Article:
Next up: la Faculté de médecine. As you might remember from my historic tour of Montpellier, the city's school of medicine is the world's oldest school of medicine still in existence. And let me just say that, as a current student at one of Montpellier's other two universities, I was feeling pretty jipped! The Faculté de médecine is AMAZING: ancient and filled to the brim with old books, statues, anatomical sketches, and paintings of the professors and doctors who once walked its halls. Oh, and a seriously creepy anatomical museum. (Yuck!)

 

It's like Dumbledore's Office up in hur.



But the best part of the Faculté was, hands down, stepping outside into the gardens and looking up to THIS view. (Don't forget, the building's next door neighbor is Montpellier's most famous gothic cathedral!)

Oh hey there, Cathedrale Saint-Pierre!

Which brings me to our third stop -- la Cathédrale Saint-Pierre itself! Molly and I actually had a chance to stop in the church a few days ago while wandering around centre-ville one morning before class (la vie est dure, n'est-ce pas?) and discovered that the inside, which is a functioning Catholic church, is even more amazing than the outside. You might remember the really simple stone towers in the very front, but apart from those, the rest of the church is an enormous, ornate gothic masterpiece -- in fact, it's actually the largest church in Languedoc-Roussillon!

I'm sort of completely in love with the cathedral, which is why I absolutely jumped at the chance to be able to climb the Tour Urbain V! It's a special offer that is only possible for a few hours each day during Journées du Patrimoine, so it's an insanely popular destination for both citizens and tourists. We got there nice and early to make sure we had time to climb and let me just say ... WOW. Whoever told me that the view is the best in Montpellier was not lying!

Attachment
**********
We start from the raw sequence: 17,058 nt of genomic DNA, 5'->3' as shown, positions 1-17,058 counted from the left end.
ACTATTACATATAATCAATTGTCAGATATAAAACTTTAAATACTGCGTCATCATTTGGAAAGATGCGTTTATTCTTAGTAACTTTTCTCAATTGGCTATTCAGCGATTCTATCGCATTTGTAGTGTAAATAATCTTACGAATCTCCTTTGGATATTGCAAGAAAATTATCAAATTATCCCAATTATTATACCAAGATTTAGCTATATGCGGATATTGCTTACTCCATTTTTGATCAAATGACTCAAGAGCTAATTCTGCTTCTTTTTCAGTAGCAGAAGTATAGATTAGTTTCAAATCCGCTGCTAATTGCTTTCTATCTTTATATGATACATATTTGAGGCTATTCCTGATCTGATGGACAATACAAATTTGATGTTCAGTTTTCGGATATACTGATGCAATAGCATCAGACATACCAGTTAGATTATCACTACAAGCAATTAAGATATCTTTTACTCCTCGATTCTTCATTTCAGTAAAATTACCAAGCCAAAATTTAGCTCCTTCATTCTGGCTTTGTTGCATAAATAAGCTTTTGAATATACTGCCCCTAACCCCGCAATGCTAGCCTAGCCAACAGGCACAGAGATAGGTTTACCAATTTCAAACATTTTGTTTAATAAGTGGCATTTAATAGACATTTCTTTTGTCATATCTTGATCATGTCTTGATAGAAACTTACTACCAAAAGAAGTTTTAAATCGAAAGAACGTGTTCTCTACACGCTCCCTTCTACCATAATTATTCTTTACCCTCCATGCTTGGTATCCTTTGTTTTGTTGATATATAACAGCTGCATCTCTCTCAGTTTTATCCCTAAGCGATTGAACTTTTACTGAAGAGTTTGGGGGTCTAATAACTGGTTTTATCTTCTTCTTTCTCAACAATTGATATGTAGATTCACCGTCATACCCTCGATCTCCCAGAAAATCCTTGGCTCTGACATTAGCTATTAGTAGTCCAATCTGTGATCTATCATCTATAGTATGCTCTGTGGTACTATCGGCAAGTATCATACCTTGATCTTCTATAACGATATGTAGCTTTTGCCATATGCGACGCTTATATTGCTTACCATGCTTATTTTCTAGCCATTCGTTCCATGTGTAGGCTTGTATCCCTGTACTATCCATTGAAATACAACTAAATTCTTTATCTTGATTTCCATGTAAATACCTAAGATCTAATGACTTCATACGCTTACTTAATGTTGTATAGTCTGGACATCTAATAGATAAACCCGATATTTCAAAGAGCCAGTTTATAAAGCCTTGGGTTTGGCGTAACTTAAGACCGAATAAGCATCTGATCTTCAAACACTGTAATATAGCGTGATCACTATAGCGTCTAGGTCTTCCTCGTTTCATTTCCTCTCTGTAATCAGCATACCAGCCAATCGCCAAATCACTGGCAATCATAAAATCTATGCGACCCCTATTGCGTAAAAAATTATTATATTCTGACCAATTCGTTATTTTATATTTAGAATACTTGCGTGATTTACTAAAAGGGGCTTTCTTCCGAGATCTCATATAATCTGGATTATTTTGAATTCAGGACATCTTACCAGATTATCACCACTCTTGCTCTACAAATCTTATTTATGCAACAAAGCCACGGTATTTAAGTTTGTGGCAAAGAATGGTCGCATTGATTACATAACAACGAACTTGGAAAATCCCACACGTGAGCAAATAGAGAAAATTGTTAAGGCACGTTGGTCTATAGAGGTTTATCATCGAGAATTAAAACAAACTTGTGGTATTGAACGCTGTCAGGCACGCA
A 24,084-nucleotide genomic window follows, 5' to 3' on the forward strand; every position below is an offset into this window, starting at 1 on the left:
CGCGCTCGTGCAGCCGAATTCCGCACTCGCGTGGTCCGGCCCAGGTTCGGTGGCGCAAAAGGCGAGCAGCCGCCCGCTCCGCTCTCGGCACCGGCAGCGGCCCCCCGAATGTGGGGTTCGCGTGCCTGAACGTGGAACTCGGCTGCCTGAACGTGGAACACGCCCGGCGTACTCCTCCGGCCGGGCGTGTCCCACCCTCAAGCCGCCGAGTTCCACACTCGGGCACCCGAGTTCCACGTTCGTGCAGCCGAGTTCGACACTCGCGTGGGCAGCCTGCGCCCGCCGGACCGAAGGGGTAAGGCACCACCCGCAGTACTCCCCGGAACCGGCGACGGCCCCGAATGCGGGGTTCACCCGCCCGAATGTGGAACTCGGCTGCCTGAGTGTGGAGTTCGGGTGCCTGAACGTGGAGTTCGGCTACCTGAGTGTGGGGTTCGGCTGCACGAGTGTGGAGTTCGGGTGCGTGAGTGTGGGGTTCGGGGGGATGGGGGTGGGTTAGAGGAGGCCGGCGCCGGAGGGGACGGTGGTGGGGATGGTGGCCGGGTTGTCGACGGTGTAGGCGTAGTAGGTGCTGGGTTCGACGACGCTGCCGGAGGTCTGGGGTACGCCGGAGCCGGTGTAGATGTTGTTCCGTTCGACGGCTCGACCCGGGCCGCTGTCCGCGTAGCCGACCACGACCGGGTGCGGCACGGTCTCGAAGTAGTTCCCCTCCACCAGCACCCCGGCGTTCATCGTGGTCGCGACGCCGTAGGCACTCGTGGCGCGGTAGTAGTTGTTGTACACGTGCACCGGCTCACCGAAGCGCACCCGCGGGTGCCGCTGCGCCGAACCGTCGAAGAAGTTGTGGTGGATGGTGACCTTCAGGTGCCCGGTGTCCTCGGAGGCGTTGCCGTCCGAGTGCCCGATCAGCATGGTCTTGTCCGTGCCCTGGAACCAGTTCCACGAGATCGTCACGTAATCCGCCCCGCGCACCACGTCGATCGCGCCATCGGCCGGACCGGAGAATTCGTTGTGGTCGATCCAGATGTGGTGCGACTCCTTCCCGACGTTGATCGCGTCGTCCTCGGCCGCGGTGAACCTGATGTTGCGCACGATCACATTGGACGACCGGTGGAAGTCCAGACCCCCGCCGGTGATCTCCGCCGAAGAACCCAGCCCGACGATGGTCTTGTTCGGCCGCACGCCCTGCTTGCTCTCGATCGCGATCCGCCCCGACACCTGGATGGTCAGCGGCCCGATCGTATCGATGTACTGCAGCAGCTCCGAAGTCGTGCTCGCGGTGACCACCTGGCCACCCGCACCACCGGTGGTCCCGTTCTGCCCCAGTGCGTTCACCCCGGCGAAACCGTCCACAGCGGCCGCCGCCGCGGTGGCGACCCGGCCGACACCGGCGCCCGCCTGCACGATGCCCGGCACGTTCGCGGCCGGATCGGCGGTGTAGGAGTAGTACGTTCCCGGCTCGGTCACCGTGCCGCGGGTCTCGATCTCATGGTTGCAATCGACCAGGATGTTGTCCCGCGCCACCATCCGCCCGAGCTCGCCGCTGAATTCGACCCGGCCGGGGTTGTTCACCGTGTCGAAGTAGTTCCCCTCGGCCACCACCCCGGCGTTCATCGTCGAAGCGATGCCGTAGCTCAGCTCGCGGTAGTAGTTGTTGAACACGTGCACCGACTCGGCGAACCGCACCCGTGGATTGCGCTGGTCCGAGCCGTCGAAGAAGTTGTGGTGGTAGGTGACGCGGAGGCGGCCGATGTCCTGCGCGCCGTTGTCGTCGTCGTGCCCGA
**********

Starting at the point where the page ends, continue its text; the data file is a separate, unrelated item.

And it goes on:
View on the way up!

In the photo above, you can see the orange roofs of the Faculté de médecine and, just beyond it, the Jardin des Plantes! (Remember, it was originally planted to grow medicinal plants for the school.)  Look below to see into the school's courtyard (where we he had been standing just a little bit earlier!) and a shot of downtown Montpellier. The church in the background is the Carré Saint-Anne, a beautiful church that unfortunately now houses ugly modern art. (Still, it's pretty from the outside!)

 




Fourth stop: the Medieval Mikvé of Montpellier. You know, just your typical perfectly-preserved thirteenth-century Jewish ritual bath house. (But actually -- it's one of the best-preserved Jewish bathhouses in Europe.) Although the site is a little creepy and the mikvé itself is a little on the small/poorly-lit side, the existence of the bathhouse in Montpellier is a really cool reminder of the unique multicultural history of Montpellier: As far back as the 13th century, the city was a thriving cosmopolitan center with Christian, Jewish, and Muslim inhabitants -- in fact, according to our tour guide, Jewish influence in the city was one of the main reasons why the Faculté de Médecine was built!